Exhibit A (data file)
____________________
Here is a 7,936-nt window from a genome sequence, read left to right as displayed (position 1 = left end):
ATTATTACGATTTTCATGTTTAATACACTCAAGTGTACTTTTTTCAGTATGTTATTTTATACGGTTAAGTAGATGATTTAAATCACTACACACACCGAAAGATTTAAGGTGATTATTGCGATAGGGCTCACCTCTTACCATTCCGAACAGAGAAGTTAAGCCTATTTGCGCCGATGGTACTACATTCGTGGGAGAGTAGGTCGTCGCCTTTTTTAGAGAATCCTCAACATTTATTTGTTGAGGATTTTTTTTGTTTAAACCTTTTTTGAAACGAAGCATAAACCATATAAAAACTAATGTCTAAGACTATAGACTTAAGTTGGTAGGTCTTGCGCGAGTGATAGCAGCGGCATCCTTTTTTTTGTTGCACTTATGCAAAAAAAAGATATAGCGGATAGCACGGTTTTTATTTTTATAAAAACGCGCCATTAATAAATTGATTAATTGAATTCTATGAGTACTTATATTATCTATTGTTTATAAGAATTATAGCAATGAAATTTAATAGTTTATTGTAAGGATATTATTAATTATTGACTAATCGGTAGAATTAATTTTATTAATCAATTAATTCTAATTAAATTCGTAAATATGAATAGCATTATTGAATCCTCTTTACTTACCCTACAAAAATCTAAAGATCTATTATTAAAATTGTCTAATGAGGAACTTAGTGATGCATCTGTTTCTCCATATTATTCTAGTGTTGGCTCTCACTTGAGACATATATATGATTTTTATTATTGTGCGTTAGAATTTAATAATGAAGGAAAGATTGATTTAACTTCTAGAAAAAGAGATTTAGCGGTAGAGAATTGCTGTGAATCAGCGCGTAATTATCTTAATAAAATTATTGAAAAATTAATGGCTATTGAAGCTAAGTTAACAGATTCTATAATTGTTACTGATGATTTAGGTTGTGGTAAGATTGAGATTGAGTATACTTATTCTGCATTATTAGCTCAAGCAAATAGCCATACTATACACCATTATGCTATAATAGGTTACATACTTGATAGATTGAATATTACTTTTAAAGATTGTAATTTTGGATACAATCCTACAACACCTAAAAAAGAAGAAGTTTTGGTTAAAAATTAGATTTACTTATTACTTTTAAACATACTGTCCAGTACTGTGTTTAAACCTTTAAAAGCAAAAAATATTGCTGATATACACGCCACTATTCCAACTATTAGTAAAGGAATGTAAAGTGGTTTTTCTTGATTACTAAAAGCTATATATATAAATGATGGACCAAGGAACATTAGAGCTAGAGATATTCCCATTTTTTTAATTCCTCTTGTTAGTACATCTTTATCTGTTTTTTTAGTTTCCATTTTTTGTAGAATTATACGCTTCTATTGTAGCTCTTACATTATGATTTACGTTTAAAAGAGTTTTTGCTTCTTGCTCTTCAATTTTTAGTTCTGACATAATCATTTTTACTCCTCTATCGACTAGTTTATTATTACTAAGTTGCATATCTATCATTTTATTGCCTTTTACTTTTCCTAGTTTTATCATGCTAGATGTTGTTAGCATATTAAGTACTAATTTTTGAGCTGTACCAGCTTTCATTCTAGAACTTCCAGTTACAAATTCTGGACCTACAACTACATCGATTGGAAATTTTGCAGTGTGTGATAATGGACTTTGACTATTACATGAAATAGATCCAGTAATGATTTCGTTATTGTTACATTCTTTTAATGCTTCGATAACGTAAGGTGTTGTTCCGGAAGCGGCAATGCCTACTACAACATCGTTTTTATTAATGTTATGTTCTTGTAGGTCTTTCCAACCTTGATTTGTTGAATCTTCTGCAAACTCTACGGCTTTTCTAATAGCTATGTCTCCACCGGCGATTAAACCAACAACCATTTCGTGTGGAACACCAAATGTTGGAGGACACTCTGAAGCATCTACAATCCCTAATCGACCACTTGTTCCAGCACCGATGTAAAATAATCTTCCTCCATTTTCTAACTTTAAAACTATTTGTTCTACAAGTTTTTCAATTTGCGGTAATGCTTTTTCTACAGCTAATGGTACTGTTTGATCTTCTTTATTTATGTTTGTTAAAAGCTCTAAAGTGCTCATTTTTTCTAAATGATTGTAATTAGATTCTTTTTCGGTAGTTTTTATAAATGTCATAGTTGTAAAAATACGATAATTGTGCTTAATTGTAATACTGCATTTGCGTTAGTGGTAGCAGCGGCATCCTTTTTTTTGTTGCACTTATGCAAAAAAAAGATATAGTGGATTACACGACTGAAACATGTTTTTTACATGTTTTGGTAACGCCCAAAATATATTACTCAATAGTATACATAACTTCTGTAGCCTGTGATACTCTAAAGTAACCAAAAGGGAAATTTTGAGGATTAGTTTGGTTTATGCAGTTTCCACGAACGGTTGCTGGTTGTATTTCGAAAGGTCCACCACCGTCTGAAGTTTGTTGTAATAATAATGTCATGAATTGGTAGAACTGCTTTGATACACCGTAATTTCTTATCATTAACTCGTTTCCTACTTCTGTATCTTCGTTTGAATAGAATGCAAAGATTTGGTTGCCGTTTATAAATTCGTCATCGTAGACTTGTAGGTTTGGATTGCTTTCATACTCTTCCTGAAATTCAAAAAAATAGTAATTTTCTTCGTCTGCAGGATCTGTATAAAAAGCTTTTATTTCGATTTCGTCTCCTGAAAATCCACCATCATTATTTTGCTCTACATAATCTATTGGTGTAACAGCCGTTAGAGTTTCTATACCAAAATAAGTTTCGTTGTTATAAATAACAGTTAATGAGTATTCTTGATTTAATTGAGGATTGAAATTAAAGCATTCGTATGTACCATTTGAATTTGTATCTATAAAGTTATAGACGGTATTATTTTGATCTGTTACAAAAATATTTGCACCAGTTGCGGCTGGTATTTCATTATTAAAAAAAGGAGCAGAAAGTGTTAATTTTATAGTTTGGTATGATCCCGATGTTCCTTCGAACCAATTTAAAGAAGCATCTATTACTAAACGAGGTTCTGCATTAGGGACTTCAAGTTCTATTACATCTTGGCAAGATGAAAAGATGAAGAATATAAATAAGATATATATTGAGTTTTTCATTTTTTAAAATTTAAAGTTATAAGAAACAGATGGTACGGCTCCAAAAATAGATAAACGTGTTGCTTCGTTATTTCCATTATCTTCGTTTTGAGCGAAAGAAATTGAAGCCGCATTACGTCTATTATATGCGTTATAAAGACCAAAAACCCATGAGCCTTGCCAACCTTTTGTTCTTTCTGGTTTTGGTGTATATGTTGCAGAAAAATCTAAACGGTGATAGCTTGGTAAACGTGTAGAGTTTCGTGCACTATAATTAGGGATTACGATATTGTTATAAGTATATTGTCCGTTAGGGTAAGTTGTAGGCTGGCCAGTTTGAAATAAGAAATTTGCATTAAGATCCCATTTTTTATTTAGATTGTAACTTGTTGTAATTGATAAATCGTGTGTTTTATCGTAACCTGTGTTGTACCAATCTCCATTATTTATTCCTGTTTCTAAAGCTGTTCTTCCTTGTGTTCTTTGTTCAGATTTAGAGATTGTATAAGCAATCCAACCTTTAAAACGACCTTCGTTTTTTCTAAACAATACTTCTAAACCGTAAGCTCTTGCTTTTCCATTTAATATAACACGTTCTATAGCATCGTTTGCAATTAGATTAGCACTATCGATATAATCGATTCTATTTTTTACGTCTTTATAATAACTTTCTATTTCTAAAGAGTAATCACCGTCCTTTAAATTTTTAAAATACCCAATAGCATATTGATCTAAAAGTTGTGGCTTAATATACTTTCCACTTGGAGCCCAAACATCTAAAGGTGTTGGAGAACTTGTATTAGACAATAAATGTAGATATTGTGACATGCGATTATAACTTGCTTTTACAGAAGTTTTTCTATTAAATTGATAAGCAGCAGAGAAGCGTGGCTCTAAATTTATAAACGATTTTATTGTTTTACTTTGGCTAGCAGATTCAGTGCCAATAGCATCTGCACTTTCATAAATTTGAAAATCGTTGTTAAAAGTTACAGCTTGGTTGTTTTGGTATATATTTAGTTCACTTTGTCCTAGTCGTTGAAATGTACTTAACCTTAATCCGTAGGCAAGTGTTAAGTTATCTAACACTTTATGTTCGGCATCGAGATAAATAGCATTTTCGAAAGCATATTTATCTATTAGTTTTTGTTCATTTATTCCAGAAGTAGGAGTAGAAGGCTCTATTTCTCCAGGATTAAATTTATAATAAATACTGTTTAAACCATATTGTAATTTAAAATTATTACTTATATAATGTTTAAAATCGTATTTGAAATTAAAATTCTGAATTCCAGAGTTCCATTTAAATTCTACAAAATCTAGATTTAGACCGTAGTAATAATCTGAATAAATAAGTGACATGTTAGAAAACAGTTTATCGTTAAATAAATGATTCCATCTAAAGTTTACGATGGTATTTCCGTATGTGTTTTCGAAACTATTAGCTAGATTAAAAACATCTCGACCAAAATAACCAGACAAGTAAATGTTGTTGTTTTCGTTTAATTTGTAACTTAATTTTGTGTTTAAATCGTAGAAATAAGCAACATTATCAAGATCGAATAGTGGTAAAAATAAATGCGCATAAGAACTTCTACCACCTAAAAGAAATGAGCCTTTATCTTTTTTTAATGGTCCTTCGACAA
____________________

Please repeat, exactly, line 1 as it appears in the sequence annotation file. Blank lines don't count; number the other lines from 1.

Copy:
Here is a 7,936-nt window from a genome sequence, read left to right as displayed (position 1 = left end):